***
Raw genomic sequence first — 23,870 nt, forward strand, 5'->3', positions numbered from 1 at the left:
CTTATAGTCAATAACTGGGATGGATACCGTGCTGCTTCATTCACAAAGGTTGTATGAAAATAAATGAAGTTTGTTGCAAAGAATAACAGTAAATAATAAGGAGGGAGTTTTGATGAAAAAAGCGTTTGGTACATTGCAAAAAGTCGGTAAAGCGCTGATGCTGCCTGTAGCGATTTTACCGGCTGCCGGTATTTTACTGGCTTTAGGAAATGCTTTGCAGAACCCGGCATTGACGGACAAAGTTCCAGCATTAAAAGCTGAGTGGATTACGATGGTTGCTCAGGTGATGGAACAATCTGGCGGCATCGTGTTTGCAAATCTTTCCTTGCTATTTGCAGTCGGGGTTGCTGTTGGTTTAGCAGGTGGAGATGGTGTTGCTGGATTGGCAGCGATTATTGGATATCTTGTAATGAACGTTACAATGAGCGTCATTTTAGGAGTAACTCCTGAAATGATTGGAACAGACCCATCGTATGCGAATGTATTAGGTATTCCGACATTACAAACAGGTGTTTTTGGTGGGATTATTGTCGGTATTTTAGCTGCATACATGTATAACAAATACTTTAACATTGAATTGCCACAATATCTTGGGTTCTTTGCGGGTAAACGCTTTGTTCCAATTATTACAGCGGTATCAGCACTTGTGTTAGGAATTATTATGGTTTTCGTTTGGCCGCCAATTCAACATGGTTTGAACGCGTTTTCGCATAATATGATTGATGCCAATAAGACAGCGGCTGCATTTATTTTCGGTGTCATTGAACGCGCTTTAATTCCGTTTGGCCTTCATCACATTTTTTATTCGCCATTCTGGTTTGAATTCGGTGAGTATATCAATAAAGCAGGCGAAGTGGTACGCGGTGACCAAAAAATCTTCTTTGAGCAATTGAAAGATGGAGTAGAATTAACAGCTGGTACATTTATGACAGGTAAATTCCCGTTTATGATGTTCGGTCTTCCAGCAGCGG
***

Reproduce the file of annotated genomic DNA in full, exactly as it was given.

Raw genomic sequence first — 23,870 nt, forward strand, 5'->3', positions numbered from 1 at the left:
CTTATAGTCAATAACTGGGATGGATACCGTGCTGCTTCATTCACAAAGGTTGTATGAAAATAAATGAAGTTTGTTGCAAAGAATAACAGTAAATAATAAGGAGGGAGTTTTGATGAAAAAAGCGTTTGGTACATTGCAAAAAGTCGGTAAAGCGCTGATGCTGCCTGTAGCGATTTTACCGGCTGCCGGTATTTTACTGGCTTTAGGAAATGCTTTGCAGAACCCGGCATTGACGGACAAAGTTCCAGCATTAAAAGCTGAGTGGATTACGATGGTTGCTCAGGTGATGGAACAATCTGGCGGCATCGTGTTTGCAAATCTTTCCTTGCTATTTGCAGTCGGGGTTGCTGTTGGTTTAGCAGGTGGAGATGGTGTTGCTGGATTGGCAGCGATTATTGGATATCTTGTAATGAACGTTACAATGAGCGTCATTTTAGGAGTAACTCCTGAAATGATTGGAACAGACCCATCGTATGCGAATGTATTAGGTATTCCGACATTACAAACAGGTGTTTTTGGTGGGATTATTGTCGGTATTTTAGCTGCATACATGTATAACAAATACTTTAACATTGAATTGCCACAATATCTTGGGTTCTTTGCGGGTAAACGCTTTGTTCCAATTATTACAGCGGTATCAGCACTTGTGTTAGGAATTATTATGGTTTTCGTTTGGCCGCCAATTCAACATGGTTTGAACGCGTTTTCGCATAATATGATTGATGCCAATAAGACAGCGGCTGCATTTATTTTCGGTGTCATTGAACGCGCTTTAATTCCGTTTGGCCTTCATCACATTTTTTATTCGCCATTCTGGTTTGAATTCGGTGAGTATATCAATAAAGCAGGCGAAGTGGTACGCGGTGACCAAAAAATCTTCTTTGAGCAATTGAAAGATGGAGTAGAATTAACAGCTGGTACATTTATGACAGGTAAATTCCCGTTTATGATGTTCGGTCTTCCAGCAGCGG